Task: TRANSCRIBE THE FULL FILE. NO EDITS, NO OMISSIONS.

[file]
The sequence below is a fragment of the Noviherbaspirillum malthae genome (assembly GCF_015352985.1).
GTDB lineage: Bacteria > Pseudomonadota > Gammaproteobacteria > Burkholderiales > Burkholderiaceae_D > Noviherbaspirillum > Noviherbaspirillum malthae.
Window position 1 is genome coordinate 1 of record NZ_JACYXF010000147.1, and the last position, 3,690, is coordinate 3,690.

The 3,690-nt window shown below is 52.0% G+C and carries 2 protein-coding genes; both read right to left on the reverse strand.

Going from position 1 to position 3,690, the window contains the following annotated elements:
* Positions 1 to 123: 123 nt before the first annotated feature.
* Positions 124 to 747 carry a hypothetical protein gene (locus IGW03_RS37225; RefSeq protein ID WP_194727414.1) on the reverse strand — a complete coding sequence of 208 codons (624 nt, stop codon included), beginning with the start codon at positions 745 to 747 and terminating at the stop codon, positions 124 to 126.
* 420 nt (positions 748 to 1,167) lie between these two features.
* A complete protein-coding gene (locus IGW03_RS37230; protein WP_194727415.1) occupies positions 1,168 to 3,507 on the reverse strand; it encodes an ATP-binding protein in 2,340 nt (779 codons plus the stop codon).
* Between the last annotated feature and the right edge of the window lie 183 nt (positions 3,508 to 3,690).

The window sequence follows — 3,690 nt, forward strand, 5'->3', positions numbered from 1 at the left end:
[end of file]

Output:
The sequence below is a fragment of the Noviherbaspirillum malthae genome (assembly GCF_015352985.1).
GTDB lineage: Bacteria > Pseudomonadota > Gammaproteobacteria > Burkholderiales > Burkholderiaceae_D > Noviherbaspirillum > Noviherbaspirillum malthae.
Window position 1 is genome coordinate 1 of record NZ_JACYXF010000147.1, and the last position, 3,690, is coordinate 3,690.

The 3,690-nt window shown below is 52.0% G+C and carries 2 protein-coding genes; both read right to left on the reverse strand.

Going from position 1 to position 3,690, the window contains the following annotated elements:
* Positions 1 to 123: 123 nt before the first annotated feature.
* Positions 124 to 747 carry a hypothetical protein gene (locus IGW03_RS37225; RefSeq protein ID WP_194727414.1) on the reverse strand — a complete coding sequence of 208 codons (624 nt, stop codon included), beginning with the start codon at positions 745 to 747 and terminating at the stop codon, positions 124 to 126.
* 420 nt (positions 748 to 1,167) lie between these two features.
* A complete protein-coding gene (locus IGW03_RS37230; protein WP_194727415.1) occupies positions 1,168 to 3,507 on the reverse strand; it encodes an ATP-binding protein in 2,340 nt (779 codons plus the stop codon).
* Between the last annotated feature and the right edge of the window lie 183 nt (positions 3,508 to 3,690).

The window sequence follows — 3,690 nt, forward strand, 5'->3', positions numbered from 1 at the left end: